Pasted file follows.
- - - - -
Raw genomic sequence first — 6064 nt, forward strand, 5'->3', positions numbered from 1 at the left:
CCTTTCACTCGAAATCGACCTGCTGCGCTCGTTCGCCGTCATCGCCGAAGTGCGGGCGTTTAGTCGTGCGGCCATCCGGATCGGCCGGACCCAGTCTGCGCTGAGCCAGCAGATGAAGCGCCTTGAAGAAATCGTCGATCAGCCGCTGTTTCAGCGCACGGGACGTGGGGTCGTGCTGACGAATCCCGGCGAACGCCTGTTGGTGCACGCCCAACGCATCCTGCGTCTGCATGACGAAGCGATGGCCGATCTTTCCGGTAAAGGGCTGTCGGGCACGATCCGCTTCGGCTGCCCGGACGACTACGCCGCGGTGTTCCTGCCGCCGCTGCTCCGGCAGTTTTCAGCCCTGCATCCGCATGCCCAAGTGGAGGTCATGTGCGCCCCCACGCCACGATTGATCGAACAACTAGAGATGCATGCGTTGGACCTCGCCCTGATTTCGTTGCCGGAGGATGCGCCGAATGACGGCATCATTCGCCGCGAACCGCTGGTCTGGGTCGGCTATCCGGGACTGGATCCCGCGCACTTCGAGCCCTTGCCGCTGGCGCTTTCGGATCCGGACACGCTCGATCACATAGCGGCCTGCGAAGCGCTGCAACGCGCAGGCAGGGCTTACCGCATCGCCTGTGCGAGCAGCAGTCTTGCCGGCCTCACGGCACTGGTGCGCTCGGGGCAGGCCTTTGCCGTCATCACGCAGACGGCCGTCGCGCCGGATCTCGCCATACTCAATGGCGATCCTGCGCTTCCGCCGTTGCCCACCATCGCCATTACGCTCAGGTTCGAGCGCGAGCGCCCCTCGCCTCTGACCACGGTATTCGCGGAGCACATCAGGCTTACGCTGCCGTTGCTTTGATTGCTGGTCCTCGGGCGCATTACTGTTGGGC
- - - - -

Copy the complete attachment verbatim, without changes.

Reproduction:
Raw genomic sequence first — 6064 nt, forward strand, 5'->3', positions numbered from 1 at the left:
CCTTTCACTCGAAATCGACCTGCTGCGCTCGTTCGCCGTCATCGCCGAAGTGCGGGCGTTTAGTCGTGCGGCCATCCGGATCGGCCGGACCCAGTCTGCGCTGAGCCAGCAGATGAAGCGCCTTGAAGAAATCGTCGATCAGCCGCTGTTTCAGCGCACGGGACGTGGGGTCGTGCTGACGAATCCCGGCGAACGCCTGTTGGTGCACGCCCAACGCATCCTGCGTCTGCATGACGAAGCGATGGCCGATCTTTCCGGTAAAGGGCTGTCGGGCACGATCCGCTTCGGCTGCCCGGACGACTACGCCGCGGTGTTCCTGCCGCCGCTGCTCCGGCAGTTTTCAGCCCTGCATCCGCATGCCCAAGTGGAGGTCATGTGCGCCCCCACGCCACGATTGATCGAACAACTAGAGATGCATGCGTTGGACCTCGCCCTGATTTCGTTGCCGGAGGATGCGCCGAATGACGGCATCATTCGCCGCGAACCGCTGGTCTGGGTCGGCTATCCGGGACTGGATCCCGCGCACTTCGAGCCCTTGCCGCTGGCGCTTTCGGATCCGGACACGCTCGATCACATAGCGGCCTGCGAAGCGCTGCAACGCGCAGGCAGGGCTTACCGCATCGCCTGTGCGAGCAGCAGTCTTGCCGGCCTCACGGCACTGGTGCGCTCGGGGCAGGCCTTTGCCGTCATCACGCAGACGGCCGTCGCGCCGGATCTCGCCATACTCAATGGCGATCCTGCGCTTCCGCCGTTGCCCACCATCGCCATTACGCTCAGGTTCGAGCGCGAGCGCCCCTCGCCTCTGACCACGGTATTCGCGGAGCACATCAGGCTTACGCTGCCGTTGCTTTGATTGCTGGTCCTCGGGCGCATTACTGTTGGGC